The latest news coming out of the Ivory Coast suggests its not just victims trafficked into chocolate production whose freedom is at stake. Even the reporters trying to highlight things in the cocoa industry those in power would rather keep hidden, are having their freedom taken away. Since journalists are particularly important in providing public accountability for official malpractice, there is now a fear for others working to expose the dark and bitter truth of the industry.
The International Labor Rights Forum recently reported that 3 journalists from the Ivory Coast were arrested after publishing a story about corruption in the cocoa sector, including a former Ivory Coast owned New York Chocolate & Confections plant in New York.
The cocoa industry in the Ivory Coast accounts for 40% of the global cocoa supply. Chances are, when eating a chocolate bar that isn’t fair-trade or Rainforest alliance, you are unknowingly fuelling the conflict in the Ivory Coast. Journalists also have an important role in voicing what is happening in the cocoa industry but in doing so they face being arrested. Despite being charged with “theft of public documents,” the arrested group has refused to identify their sources for their report, claiming such privacy as a fundamental right of their profession, which it is. Why then do they face a one year jail sentence and almost $20,000 fine?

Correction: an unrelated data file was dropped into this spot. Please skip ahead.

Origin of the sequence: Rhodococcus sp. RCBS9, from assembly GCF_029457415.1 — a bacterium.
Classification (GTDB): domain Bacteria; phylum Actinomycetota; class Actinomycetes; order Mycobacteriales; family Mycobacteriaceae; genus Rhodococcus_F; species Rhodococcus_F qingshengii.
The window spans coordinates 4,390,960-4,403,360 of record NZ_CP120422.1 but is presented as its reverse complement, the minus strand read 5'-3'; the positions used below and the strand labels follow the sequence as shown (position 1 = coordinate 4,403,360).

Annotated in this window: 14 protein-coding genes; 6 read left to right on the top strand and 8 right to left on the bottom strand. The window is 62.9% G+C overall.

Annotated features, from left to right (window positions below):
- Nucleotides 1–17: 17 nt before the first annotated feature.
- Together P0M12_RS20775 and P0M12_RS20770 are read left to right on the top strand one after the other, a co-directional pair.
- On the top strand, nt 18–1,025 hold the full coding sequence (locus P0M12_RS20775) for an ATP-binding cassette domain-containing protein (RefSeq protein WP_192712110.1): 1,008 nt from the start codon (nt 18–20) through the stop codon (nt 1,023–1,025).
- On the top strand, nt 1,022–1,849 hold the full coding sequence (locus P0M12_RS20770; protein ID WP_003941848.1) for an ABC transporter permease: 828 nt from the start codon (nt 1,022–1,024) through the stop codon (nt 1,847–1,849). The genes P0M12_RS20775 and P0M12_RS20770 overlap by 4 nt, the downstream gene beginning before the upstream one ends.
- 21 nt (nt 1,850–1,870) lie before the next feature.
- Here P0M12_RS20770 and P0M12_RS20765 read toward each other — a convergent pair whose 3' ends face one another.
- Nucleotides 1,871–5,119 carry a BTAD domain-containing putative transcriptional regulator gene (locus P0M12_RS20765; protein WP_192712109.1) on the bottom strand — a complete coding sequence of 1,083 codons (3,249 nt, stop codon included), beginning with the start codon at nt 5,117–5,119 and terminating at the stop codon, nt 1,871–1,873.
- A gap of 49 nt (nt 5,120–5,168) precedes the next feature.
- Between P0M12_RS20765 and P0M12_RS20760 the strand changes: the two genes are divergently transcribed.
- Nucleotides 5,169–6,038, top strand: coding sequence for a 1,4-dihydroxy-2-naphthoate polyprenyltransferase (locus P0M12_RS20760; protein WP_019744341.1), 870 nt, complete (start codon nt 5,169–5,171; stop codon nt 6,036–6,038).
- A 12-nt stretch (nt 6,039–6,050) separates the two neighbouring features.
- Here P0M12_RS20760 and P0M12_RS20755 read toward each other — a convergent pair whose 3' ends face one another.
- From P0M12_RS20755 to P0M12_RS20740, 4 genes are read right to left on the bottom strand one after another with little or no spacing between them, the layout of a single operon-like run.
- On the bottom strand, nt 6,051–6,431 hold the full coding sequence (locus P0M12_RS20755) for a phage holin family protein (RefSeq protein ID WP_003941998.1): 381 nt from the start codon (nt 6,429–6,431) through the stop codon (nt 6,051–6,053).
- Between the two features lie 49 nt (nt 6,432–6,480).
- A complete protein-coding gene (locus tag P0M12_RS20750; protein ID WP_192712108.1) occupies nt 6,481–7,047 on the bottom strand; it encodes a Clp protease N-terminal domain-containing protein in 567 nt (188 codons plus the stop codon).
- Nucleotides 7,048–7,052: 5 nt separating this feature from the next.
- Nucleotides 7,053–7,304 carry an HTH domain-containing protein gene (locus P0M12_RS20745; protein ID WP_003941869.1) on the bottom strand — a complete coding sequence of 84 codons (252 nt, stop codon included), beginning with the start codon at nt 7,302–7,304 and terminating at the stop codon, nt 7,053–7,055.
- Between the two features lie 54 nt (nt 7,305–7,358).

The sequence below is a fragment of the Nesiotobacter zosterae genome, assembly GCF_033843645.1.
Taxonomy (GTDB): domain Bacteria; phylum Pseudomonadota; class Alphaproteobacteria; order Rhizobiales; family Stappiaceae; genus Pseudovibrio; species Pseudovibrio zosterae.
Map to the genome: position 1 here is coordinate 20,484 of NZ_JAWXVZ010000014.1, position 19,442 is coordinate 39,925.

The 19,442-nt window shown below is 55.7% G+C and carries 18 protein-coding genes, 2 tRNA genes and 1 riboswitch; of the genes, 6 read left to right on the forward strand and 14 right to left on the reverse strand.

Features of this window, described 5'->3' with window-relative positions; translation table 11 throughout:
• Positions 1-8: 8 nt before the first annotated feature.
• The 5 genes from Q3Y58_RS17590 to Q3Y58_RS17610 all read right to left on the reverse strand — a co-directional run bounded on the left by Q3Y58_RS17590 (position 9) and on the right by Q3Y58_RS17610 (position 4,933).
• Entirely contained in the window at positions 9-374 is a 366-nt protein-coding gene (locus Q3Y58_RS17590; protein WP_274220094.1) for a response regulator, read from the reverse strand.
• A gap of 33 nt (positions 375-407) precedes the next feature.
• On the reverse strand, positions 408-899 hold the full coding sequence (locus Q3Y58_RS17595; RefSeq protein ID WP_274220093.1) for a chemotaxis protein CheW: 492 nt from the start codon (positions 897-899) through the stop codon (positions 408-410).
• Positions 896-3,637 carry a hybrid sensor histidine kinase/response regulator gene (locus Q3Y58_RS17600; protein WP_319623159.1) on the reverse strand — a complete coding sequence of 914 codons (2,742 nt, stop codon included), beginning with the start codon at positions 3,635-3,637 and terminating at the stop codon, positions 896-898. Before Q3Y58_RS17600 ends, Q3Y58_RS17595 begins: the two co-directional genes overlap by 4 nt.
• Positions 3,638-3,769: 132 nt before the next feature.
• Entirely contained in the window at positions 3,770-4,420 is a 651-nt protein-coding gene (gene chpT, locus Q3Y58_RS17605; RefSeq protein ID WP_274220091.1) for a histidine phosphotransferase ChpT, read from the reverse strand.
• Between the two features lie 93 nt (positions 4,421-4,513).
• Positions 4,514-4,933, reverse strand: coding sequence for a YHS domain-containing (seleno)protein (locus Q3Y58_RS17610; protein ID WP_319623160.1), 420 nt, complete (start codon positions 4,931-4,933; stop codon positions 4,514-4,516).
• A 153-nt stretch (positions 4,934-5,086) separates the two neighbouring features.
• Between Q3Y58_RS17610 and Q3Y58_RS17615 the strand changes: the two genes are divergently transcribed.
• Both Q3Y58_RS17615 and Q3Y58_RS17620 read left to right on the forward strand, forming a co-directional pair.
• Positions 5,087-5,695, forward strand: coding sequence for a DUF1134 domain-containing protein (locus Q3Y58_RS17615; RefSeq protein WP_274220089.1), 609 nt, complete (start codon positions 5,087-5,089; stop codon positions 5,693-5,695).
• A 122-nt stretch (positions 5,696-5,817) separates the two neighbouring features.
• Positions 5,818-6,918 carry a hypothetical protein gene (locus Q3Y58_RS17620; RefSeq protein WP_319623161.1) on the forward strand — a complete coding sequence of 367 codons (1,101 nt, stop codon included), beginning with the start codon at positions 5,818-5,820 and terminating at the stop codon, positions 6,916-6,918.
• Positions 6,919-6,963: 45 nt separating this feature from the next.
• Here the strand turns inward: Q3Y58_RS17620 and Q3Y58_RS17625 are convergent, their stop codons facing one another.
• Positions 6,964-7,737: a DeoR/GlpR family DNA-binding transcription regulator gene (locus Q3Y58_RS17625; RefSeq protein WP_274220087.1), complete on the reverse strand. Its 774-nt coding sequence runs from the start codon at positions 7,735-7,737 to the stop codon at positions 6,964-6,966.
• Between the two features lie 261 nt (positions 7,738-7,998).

We have always campaigned to get chocolate companies to have an invested and sustainable interest in cocoa farms. By this we mean investment into independent checks like those provided through the Fairtrade or Rainforest Alliance certifications. Ironically evidence now suggests companies have ‘invested’ and ‘sustainable’ interest but not exactly in the ways we’re after. Global Witness have reported members of the cocoa board are believed to be close to top political officials and corporations and have apparently tapped into profits from cocoa for their own personal and political missions. In this way, their ‘invested’ interest is more likely to be in trafficking, as they can profit directly from the exploited labour of human beings- ‘sustainable’ unlike other forms of exploit (e.g. a drug or a weapon).
You can read more on the following links and can also send a message to the government of the Ivory Coast that we will not accept violations of freedom of the press.
Also, check out our chocolate campaign www.stopthetraffik.org/Chocolate